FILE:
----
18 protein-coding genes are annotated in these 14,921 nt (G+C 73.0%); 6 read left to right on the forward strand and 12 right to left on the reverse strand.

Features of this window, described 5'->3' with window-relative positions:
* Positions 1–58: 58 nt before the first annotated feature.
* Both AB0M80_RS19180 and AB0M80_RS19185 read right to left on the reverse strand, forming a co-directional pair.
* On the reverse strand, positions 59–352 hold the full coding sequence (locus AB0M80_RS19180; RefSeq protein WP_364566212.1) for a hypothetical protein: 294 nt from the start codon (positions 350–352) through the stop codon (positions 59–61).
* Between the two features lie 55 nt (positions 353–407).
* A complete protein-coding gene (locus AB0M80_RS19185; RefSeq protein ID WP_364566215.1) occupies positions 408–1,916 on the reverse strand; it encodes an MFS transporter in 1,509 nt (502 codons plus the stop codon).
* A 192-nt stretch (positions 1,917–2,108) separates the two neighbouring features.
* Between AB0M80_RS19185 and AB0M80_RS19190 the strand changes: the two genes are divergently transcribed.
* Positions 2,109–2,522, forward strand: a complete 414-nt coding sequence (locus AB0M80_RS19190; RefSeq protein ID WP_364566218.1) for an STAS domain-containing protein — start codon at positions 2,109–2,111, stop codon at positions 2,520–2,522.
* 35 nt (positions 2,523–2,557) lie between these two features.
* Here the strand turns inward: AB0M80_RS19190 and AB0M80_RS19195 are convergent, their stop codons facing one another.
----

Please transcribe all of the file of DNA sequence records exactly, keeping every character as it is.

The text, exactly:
18 protein-coding genes are annotated in these 14,921 nt (G+C 73.0%); 6 read left to right on the forward strand and 12 right to left on the reverse strand.

Features of this window, described 5'->3' with window-relative positions:
* Positions 1–58: 58 nt before the first annotated feature.
* Both AB0M80_RS19180 and AB0M80_RS19185 read right to left on the reverse strand, forming a co-directional pair.
* On the reverse strand, positions 59–352 hold the full coding sequence (locus AB0M80_RS19180; RefSeq protein WP_364566212.1) for a hypothetical protein: 294 nt from the start codon (positions 350–352) through the stop codon (positions 59–61).
* Between the two features lie 55 nt (positions 353–407).
* A complete protein-coding gene (locus AB0M80_RS19185; RefSeq protein ID WP_364566215.1) occupies positions 408–1,916 on the reverse strand; it encodes an MFS transporter in 1,509 nt (502 codons plus the stop codon).
* A 192-nt stretch (positions 1,917–2,108) separates the two neighbouring features.
* Between AB0M80_RS19185 and AB0M80_RS19190 the strand changes: the two genes are divergently transcribed.
* Positions 2,109–2,522, forward strand: a complete 414-nt coding sequence (locus AB0M80_RS19190; RefSeq protein ID WP_364566218.1) for an STAS domain-containing protein — start codon at positions 2,109–2,111, stop codon at positions 2,520–2,522.
* 35 nt (positions 2,523–2,557) lie between these two features.
* Here the strand turns inward: AB0M80_RS19190 and AB0M80_RS19195 are convergent, their stop codons facing one another.